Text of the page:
While the GBU-39 used Global Positioning System (GPS) satellites as the guidance method, the StormBreaker when operational will use GPS plus a millimeter wave radar and a semi-active laser as a seeker package.
I’ll wager the backstory here is that GPS bombs were being not-so-smart after all (mass civilian casualties). Terms like “smart” and “seeker” only go so far when the things dropped from a plane, or flying themselves, blow up the wrong people.
“They told us it was a mistake by the coalition, and after the war we will talk about it,” Hasan said of Iraqi officials whom he contacted for help. “Why would they make a mistake like this? They have all the technology. This is not a small mistake.”
Another east Mosul resident, Jasim Mohammed Ali, said his son and six grandsons were killed by what he believes was a coalition airstrike that destroyed his home on Nov. 17.
The coalition is still investigating the strike based on a complaint by Human Rights Watch, which — along with other experts The Times consulted — identified munition parts in the wreckage of Ali’s house as a GBU-39 small-diameter bomb, a guided munition used by coalition forces.
So the good news might be that bombs are going to be far more accurate and kill the right targets.
“An increase of 82 percent in child casualties compared with the previous four years” has been linked in Afghanistan to aerial attacks and remnant explosives.
I haven’t found yet that kind of reference in the USAF press release on why they felt the need to improve “smart” bomb targeting systems. It just seems like a logical jump from the HRW criticisms.
The pilots said their bombs lit Baghdad like a Christmas tree
It was the Christian thing to do you see
they didn’t mention any casualties
no distinction between the real and the proxy
only football analogies
There are a lot of ways to tell this story about Apple allowing people to repair devices at a shop not owned and operated by Apple. It’s a wise move and here’s a personal anecdote why I would say so.
Nearly 25 years ago I worked as an authorized Apple repair engineer. I’d pore over videos sent to the independent repair shop I worked in. High-quality productions on CD from the manufacturer gave me x-ray vision, to see every step of decomposing and assembling Apple hardware.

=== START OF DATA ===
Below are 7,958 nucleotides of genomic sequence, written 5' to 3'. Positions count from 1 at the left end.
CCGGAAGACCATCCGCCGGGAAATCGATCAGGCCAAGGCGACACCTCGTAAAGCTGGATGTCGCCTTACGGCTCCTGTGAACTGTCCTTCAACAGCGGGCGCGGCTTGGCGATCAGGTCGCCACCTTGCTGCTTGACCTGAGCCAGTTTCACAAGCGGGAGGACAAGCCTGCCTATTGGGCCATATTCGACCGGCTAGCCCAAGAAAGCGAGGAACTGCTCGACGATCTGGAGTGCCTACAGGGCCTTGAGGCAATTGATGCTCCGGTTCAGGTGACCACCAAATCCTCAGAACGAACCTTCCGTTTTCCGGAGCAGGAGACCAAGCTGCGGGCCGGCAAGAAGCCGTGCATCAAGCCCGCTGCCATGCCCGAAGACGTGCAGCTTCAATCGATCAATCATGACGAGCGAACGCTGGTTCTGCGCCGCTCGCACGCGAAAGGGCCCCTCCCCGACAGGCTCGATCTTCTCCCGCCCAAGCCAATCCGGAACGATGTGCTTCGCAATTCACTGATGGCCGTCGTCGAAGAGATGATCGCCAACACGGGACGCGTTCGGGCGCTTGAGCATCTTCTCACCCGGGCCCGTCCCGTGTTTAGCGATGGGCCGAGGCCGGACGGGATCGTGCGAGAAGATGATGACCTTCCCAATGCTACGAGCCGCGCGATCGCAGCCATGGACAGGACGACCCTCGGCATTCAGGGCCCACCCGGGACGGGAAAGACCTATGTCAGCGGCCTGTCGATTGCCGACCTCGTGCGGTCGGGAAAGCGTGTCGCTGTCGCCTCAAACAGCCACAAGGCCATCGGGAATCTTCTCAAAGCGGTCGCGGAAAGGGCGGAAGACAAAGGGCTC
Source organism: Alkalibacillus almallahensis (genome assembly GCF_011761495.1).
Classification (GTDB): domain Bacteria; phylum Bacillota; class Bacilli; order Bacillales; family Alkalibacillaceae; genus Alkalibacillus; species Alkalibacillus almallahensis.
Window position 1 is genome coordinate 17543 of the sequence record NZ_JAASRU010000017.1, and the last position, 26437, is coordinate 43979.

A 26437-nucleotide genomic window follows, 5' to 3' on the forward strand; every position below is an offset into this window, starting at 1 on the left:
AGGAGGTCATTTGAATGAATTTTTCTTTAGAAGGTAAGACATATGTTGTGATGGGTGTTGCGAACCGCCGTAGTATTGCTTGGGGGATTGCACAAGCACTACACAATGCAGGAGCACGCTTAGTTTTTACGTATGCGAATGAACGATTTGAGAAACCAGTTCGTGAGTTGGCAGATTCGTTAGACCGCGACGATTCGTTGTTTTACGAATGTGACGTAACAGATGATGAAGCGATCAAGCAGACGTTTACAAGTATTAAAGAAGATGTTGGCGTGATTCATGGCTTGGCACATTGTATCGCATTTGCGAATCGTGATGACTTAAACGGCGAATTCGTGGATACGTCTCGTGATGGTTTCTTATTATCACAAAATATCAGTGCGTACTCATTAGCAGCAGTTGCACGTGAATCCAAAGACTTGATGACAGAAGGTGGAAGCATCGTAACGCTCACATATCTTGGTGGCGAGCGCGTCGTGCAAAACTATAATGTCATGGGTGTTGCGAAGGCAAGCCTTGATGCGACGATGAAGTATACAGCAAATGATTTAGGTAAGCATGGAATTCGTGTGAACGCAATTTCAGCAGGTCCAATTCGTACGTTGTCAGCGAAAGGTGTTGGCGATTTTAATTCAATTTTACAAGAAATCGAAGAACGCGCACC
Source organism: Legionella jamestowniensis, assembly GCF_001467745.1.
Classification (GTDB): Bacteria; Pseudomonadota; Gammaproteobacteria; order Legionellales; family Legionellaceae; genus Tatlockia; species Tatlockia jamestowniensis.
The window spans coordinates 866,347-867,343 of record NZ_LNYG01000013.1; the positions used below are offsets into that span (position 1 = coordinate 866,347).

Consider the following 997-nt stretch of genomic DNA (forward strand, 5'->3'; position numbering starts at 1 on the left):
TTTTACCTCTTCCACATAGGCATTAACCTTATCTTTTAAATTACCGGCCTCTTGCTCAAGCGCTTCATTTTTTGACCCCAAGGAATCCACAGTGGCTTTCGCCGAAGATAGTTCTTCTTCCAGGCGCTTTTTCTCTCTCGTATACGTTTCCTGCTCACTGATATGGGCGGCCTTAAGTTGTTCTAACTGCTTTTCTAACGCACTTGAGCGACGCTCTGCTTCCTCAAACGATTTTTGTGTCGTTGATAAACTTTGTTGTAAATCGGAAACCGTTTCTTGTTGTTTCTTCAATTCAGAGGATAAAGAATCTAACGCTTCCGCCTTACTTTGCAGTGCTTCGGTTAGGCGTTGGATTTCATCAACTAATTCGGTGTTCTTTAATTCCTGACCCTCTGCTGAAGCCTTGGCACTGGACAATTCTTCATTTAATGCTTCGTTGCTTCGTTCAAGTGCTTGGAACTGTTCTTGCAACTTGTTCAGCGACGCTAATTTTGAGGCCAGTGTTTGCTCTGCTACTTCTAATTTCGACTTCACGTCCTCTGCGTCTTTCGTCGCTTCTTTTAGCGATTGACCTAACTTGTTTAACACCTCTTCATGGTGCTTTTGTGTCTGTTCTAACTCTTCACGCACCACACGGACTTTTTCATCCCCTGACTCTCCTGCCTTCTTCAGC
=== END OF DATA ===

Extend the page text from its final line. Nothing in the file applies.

In one hilarious day at work I was tossed a broken Apple product at noon by my manager and told to have it sorted out over lunch. Soon I had every screw and nut carefully removed down to the last one, parts laid out across the giant work space.
That means I did not just pull a part and replace using the “consumer-friendly” method of preset tabs and levers, common in today’s world. Instead I took apart, tested and rebuilt that device to be like new, given a carefully orchestrated training model from Apple themselves.
I said hilarious because when my manager returned from lunch he said “Damnit Davi, just pull a bad part and swap it. Do you have to understand everything? You could have joined us for lunch.”
Feed belly or mind? The choice for me was clear. He didn’t much care for the fact that I had just finished academic studies under Virgil’s Georgics (29 BCE) phrase “Rerum cognoscere causas” (verse 490 of Book 2 “to Know the Causes of Things”)
Sometimes I even put a personal touch on these repairs. One Apple laptop sent by the DoD was used in GPS development for strike fighters, so I made its icon for the system drive look like a tiny F-16 Falcon.
An appreciation for that extra effort meant a nice note from the US gov on formal stationary. Apple wanted computing to be “personal” and that is exactly what repair shops like ours were doing for customers.
Three years later I was managing a team of engineers who would desolder boards and update individual chips. As good and efficient as we were, however, everyone knew there was an impending slide into planned obsolescence economic models. Accountants might have asked us how many Zenith TV repair technicians exist, given Zenith itself disappeared. Remember these?
Profit models on the wall seemed to rotate towards shipping any malfunctioning products back to manufacturers, who would forward them to Chinese landfills for indefinite futures, instead of to engineers like me or my team who would gladly turn them around in a week.
Anyway it was 2010 when I owned an Apple iPhone. It died abruptly. Locked out of repairing it myself by the company policy, I took it to a desk in their billboard-like sensory-overload retail/fashion store.
An Apple employee looked at the phone and told me a secret sensor showed red, so no warranty would be honored. There had been no moisture I was aware of, yet Apple was telling me I couldn’t return my dead device because they believed that faulty device more than me?